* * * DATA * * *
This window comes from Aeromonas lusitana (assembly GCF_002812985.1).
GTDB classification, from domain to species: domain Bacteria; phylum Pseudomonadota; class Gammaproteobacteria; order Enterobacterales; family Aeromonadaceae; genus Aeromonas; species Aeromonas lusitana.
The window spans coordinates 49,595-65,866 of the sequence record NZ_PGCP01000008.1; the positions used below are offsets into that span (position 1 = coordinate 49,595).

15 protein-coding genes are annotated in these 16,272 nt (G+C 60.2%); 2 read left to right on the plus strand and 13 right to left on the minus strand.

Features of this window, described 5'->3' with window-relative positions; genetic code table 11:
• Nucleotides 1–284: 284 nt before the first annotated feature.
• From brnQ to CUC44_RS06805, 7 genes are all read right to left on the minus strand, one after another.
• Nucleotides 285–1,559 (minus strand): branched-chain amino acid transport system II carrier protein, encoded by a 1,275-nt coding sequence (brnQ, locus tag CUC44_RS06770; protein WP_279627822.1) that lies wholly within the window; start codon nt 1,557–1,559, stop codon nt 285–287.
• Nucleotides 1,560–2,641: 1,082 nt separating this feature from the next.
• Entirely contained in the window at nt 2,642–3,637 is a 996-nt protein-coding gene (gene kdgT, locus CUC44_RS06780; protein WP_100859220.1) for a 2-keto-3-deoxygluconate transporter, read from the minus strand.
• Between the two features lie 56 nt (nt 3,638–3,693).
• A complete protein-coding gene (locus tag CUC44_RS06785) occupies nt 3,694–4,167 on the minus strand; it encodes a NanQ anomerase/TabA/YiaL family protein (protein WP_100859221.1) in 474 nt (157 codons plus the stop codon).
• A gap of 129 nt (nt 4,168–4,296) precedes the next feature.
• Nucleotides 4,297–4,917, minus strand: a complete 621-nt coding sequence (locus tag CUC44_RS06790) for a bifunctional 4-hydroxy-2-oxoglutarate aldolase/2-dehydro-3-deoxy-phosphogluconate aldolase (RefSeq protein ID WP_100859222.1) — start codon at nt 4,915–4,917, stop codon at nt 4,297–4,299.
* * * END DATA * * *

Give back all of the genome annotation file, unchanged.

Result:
This window comes from Aeromonas lusitana (assembly GCF_002812985.1).
GTDB classification, from domain to species: domain Bacteria; phylum Pseudomonadota; class Gammaproteobacteria; order Enterobacterales; family Aeromonadaceae; genus Aeromonas; species Aeromonas lusitana.
The window spans coordinates 49,595-65,866 of the sequence record NZ_PGCP01000008.1; the positions used below are offsets into that span (position 1 = coordinate 49,595).

15 protein-coding genes are annotated in these 16,272 nt (G+C 60.2%); 2 read left to right on the plus strand and 13 right to left on the minus strand.

Features of this window, described 5'->3' with window-relative positions; genetic code table 11:
• Nucleotides 1–284: 284 nt before the first annotated feature.
• From brnQ to CUC44_RS06805, 7 genes are all read right to left on the minus strand, one after another.
• Nucleotides 285–1,559 (minus strand): branched-chain amino acid transport system II carrier protein, encoded by a 1,275-nt coding sequence (brnQ, locus tag CUC44_RS06770; protein WP_279627822.1) that lies wholly within the window; start codon nt 1,557–1,559, stop codon nt 285–287.
• Nucleotides 1,560–2,641: 1,082 nt separating this feature from the next.
• Entirely contained in the window at nt 2,642–3,637 is a 996-nt protein-coding gene (gene kdgT, locus CUC44_RS06780; protein WP_100859220.1) for a 2-keto-3-deoxygluconate transporter, read from the minus strand.
• Between the two features lie 56 nt (nt 3,638–3,693).
• A complete protein-coding gene (locus tag CUC44_RS06785) occupies nt 3,694–4,167 on the minus strand; it encodes a NanQ anomerase/TabA/YiaL family protein (protein WP_100859221.1) in 474 nt (157 codons plus the stop codon).
• A gap of 129 nt (nt 4,168–4,296) precedes the next feature.
• Nucleotides 4,297–4,917, minus strand: a complete 621-nt coding sequence (locus tag CUC44_RS06790) for a bifunctional 4-hydroxy-2-oxoglutarate aldolase/2-dehydro-3-deoxy-phosphogluconate aldolase (RefSeq protein ID WP_100859222.1) — start codon at nt 4,915–4,917, stop codon at nt 4,297–4,299.